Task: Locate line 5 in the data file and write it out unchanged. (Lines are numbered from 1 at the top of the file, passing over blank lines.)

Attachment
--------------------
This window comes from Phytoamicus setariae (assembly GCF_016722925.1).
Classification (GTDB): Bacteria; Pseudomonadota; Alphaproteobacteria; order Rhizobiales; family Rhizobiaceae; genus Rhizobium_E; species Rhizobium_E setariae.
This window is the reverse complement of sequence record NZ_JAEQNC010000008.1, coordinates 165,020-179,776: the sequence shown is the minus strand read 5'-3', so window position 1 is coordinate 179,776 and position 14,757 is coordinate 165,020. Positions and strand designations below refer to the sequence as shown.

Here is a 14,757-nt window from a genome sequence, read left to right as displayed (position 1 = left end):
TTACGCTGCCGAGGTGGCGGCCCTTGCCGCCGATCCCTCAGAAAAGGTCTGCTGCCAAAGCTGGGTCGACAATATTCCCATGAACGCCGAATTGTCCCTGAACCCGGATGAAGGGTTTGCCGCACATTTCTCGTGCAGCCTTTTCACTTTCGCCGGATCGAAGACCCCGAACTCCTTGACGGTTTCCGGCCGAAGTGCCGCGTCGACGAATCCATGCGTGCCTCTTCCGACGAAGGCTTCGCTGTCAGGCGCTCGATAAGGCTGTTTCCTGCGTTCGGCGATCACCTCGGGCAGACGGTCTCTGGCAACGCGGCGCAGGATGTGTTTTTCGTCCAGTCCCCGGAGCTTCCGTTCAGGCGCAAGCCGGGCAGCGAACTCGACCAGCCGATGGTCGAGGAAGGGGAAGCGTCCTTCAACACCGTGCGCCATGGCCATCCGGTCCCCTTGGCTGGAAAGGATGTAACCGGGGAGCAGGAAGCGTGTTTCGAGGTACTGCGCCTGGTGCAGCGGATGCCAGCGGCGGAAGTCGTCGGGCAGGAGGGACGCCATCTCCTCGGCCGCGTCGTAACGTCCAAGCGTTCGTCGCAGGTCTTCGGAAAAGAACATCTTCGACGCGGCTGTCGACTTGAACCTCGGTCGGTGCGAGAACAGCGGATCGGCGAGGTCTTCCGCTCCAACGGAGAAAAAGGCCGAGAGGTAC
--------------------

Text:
TTACGCTGCCGAGGTGGCGGCCCTTGCCGCCGATCCCTCAGAAAAGGTCTGCTGCCAAAGCTGGGTCGACAATATTCCCATGAACGCCGAATTGTCCCTGAACCCGGATGAAGGGTTTGCCGCACATTTCTCGTGCAGCCTTTTCACTTTCGCCGGATCGAAGACCCCGAACTCCTTGACGGTTTCCGGCCGAAGTGCCGCGTCGACGAATCCATGCGTGCCTCTTCCGACGAAGGCTTCGCTGTCAGGCGCTCGATAAGGCTGTTTCCTGCGTTCGGCGATCACCTCGGGCAGACGGTCTCTGGCAACGCGGCGCAGGATGTGTTTTTCGTCCAGTCCCCGGAGCTTCCGTTCAGGCGCAAGCCGGGCAGCGAACTCGACCAGCCGATGGTCGAGGAAGGGGAAGCGTCCTTCAACACCGTGCGCCATGGCCATCCGGTCCCCTTGGCTGGAAAGGATGTAACCGGGGAGCAGGAAGCGTGTTTCGAGGTACTGCGCCTGGTGCAGCGGATGCCAGCGGCGGAAGTCGTCGGGCAGGAGGGACGCCATCTCCTCGGCCGCGTCGTAACGTCCAAGCGTTCGTCGCAGGTCTTCGGAAAAGAACATCTTCGACGCGGCTGTCGACTTGAACCTCGGTCGGTGCGAGAACAGCGGATCGGCGAGGTCTTCCGCTCCAACGGAGAAAAAGGCCGAGAGGTAC